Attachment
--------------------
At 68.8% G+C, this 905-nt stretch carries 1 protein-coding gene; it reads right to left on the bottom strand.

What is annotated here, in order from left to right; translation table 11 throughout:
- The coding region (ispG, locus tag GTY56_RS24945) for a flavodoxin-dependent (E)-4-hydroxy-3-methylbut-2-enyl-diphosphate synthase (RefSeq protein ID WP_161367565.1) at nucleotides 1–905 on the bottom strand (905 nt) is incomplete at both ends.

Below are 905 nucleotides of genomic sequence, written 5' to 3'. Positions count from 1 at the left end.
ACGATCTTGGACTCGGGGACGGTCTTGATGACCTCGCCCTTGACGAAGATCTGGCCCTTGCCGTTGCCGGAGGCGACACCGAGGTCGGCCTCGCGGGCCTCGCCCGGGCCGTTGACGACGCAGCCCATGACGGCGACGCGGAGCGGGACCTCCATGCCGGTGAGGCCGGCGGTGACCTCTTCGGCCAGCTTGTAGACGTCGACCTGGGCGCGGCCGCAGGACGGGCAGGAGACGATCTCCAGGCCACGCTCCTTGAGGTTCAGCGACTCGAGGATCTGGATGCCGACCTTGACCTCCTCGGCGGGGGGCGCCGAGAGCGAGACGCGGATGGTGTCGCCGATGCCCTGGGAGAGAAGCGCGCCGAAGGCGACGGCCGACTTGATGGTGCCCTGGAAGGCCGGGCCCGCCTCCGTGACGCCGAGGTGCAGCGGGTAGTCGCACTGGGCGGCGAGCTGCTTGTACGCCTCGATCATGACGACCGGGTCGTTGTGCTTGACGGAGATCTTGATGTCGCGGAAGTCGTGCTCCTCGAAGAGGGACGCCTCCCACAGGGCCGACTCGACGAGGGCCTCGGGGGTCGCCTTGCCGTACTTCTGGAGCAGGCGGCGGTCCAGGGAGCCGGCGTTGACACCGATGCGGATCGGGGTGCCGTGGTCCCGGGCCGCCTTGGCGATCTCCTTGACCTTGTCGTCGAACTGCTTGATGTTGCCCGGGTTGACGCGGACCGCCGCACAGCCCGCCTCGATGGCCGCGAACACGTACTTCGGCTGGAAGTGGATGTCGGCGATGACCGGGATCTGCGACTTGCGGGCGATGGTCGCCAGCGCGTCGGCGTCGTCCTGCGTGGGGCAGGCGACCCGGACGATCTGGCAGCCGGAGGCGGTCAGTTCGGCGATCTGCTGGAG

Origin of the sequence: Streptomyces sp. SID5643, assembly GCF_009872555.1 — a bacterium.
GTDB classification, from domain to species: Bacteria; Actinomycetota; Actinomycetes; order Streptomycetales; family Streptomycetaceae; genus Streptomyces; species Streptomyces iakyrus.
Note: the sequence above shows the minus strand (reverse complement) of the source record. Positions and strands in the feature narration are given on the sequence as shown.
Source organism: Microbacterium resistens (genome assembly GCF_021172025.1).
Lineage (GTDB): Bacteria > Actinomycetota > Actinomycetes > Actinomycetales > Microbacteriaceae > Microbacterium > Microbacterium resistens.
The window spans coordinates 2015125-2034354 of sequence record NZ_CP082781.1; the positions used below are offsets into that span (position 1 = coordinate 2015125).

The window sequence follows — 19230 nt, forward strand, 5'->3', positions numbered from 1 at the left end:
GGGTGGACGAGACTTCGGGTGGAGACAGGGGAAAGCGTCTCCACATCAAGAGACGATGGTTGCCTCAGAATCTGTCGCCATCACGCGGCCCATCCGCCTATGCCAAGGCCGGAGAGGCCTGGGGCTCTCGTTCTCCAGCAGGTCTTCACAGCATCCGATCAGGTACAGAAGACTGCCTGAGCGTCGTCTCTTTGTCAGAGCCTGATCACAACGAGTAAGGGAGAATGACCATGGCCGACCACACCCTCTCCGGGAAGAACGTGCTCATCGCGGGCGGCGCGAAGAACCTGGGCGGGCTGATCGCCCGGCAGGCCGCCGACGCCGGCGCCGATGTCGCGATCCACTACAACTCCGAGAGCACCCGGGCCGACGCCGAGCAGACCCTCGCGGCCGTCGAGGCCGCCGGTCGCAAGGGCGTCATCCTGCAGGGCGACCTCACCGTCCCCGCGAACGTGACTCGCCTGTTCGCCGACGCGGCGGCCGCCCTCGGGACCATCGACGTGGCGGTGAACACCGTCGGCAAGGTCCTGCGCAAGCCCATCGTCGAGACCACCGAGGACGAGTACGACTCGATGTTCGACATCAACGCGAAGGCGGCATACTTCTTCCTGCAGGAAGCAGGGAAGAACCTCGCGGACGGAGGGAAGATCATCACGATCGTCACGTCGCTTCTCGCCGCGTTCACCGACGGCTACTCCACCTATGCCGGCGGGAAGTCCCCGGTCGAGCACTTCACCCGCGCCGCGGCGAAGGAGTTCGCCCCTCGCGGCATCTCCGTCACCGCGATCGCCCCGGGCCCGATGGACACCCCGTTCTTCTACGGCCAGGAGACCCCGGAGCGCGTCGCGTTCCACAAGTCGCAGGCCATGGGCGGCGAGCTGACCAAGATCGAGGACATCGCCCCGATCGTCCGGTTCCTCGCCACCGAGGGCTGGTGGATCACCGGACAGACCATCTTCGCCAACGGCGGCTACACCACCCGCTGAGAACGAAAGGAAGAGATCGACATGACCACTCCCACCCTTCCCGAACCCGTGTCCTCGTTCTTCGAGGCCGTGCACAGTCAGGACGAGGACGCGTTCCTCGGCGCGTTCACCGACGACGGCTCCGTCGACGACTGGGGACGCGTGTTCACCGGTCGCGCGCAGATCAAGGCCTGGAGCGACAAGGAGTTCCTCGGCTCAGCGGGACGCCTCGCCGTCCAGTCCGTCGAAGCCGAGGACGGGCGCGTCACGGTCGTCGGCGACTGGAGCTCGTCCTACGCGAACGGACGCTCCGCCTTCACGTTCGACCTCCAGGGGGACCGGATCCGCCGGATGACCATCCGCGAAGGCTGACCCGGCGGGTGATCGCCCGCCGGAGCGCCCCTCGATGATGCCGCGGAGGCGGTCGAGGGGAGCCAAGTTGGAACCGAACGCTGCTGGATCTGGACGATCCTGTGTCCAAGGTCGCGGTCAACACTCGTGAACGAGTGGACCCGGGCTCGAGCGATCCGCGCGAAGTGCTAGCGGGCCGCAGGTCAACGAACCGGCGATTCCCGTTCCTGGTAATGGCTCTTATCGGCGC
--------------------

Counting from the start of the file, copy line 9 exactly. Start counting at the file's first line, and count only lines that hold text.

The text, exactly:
Source organism: Microbacterium resistens (genome assembly GCF_021172025.1).